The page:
After the explosion of the unmanned Antares rocket on Tuesday and then the tragic failure of Branson’s SpaceShip Two, analysts are asking if this is the beginning of the end for private / commercial space flight. It’s a valid question, but perhaps for reasons a bit more basic than the safety and technology issues currently under scrutiny.
“For the industry, the joyride is over,” says attorney Michael Listner of the Space Law and Policy Solutions space law firm. “This is going to mean a lot more regulation. And there is the question of whether the industry will even survive.”…
The Federal Aviation Administration announced Friday that it is investigating the crash, and Listner says the crash means the fledgling space tourism industry will now come under closer regulatory scrutiny.
U.S. commercial spaceflight is governed by a 2004 law giving the FAA oversight of the industry. Virgin Galactic’s main competitor in the promised space plane business is XCOR of Midlands, Texas, which has reportedly presold more than a hundred rides on its Lynx space plane for $95,000 apiece.
They make a few good points here which I certainly won’t argue with. Nothing will hinder or kill off an emerging industry faster than the helpful hand of Big Brother coming in to regulate things For Your Own Good. And the national media attention drawn by these spectacular malfunctions will draw the government’s interest like flies to honey. As to the question of whether or not private industry should or can accomplish anything in the space flight sector, that line of thinking is rather laughable. The private sector innovates and advances at light speed compared to anything the government can manage, and actually is the progenitor of most of the cool stuff the government ever does.
But what will kill off a private enterprise faster than anything else is a lack of a profitable market space. One of the things we’re learning from these explosive events is just how expensive a proposition all of this is. The Antares rocket cost in excess of 200 million and the price tag for SpaceShip Two was in the half billion range. These aren’t daunting numbers for large industrial players. Investments of that size or larger are made on a daily basis. But you do have to have a reasonable prospect of earning your money back.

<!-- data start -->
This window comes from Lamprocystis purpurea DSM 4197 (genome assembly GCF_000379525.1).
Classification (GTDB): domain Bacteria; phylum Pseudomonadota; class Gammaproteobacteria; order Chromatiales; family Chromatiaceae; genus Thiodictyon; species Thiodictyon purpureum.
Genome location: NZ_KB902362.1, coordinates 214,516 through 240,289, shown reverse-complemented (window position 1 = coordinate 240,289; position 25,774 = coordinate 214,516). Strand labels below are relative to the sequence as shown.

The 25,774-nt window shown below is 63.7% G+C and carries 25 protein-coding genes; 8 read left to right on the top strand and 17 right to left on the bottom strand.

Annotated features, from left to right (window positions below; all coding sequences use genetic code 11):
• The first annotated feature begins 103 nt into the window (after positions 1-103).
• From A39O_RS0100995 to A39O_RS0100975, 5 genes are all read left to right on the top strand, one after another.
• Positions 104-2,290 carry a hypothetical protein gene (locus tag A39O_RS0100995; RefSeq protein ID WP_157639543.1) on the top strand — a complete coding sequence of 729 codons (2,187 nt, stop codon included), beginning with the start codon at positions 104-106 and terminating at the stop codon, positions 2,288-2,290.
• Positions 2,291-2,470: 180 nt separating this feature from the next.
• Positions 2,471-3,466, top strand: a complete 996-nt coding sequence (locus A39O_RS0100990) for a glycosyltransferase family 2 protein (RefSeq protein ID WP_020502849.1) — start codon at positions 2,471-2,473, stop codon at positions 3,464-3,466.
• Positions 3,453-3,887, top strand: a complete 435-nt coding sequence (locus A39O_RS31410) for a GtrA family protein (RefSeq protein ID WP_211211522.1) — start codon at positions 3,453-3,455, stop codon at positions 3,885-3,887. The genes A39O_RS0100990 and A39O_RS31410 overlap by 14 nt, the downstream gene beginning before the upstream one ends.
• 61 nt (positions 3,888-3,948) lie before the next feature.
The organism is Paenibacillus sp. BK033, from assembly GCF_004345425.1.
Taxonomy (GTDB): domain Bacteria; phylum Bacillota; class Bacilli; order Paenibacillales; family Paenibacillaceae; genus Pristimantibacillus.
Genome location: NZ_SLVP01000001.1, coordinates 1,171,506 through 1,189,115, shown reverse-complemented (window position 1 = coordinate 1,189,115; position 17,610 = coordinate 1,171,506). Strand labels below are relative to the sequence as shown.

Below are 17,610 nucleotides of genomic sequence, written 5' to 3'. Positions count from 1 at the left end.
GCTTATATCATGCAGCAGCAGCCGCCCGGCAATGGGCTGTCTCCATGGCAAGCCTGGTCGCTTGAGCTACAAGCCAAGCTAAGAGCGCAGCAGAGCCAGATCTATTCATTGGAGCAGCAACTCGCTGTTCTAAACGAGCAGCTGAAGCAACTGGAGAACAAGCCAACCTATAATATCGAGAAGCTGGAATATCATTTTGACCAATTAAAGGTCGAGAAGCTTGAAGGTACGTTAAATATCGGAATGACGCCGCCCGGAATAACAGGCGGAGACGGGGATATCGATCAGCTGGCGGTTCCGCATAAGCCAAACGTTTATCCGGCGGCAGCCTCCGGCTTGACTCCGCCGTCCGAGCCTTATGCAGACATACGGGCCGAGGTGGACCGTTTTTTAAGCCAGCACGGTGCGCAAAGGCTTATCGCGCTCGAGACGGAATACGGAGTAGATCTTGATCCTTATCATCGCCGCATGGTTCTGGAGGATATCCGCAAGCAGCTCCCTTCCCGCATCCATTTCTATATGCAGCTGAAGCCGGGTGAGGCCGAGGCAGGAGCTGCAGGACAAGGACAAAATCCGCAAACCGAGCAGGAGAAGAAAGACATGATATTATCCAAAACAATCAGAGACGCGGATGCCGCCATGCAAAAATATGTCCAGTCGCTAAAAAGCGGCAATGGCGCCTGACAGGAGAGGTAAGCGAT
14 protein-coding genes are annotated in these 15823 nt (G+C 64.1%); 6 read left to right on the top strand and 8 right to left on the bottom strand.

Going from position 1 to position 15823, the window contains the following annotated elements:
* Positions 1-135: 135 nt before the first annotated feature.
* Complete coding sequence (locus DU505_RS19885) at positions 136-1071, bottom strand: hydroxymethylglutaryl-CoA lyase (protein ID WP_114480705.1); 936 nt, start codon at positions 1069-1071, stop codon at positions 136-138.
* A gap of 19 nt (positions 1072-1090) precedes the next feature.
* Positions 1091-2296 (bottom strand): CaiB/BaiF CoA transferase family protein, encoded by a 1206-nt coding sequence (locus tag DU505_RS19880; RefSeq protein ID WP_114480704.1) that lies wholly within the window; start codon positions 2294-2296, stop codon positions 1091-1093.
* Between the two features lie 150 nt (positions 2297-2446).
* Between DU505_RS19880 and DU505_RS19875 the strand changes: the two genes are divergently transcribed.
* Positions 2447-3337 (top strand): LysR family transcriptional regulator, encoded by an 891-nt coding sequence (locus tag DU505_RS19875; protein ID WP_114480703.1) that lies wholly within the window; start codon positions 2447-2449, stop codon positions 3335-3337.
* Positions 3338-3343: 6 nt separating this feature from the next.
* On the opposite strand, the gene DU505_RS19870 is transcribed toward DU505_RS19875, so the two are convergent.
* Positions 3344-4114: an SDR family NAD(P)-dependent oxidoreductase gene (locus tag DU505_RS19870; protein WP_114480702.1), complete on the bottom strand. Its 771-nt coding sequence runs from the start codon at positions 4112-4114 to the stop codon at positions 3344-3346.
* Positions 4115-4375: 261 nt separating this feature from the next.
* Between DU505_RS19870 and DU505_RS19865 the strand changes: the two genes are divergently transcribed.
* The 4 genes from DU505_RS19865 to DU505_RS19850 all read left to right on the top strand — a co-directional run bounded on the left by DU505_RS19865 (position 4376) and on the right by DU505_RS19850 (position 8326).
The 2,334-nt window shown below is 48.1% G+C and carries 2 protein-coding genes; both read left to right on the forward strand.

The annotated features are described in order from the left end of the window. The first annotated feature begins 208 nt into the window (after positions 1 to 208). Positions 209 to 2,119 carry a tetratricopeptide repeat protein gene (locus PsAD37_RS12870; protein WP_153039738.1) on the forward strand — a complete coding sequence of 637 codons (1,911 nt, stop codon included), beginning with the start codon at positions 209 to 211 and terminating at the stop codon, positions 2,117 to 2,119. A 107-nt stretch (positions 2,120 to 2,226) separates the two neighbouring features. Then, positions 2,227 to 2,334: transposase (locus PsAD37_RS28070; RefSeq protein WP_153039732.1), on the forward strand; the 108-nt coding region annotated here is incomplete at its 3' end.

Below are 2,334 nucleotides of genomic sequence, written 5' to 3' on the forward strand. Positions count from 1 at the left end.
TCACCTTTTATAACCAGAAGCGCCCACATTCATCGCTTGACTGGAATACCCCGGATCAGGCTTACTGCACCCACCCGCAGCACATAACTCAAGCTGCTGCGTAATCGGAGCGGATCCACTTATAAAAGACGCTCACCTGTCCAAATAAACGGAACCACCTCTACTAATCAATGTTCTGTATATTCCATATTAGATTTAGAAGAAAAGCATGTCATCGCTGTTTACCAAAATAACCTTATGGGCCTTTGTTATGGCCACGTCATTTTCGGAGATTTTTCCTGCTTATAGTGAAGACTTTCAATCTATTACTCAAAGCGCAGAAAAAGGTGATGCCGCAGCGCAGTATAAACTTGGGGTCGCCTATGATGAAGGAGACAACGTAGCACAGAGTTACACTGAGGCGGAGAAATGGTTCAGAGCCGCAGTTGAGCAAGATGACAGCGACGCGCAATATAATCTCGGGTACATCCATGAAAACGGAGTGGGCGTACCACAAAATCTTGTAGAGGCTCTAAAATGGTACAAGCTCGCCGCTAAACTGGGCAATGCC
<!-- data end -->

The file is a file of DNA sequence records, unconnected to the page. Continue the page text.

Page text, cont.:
The problem I’m wondering about here is that there are really only two target customer markets for these ventures. The government is the only viable buyer for services to ferry materials and astronauts to the space station. And while the government is a very regular customer, one change in administration or shift of a few decimal places in a budget committee report can dry up your sales overnight. The only other customers for an entity like Virgin Galactic are very high end, wealthy tourists. Initial ticket sales – even at a quarter million a seat – have been brisk, but one or two explosions can dampen the enthusiasm of your target audience. And even if everything had gone perfectly, there is surely a limit to the number of buyers for a service like this once the novelty has worn off.
I would prefer to see private space travel. The technical aspects of it don’t seem daunting to me either. There will be terrible setbacks in the early days of any new industrial effort, and they can eventually be overcome. But we will have to find other ways to generate a profit from this sort of travel and I’m not sure where the path to profitability goes from here.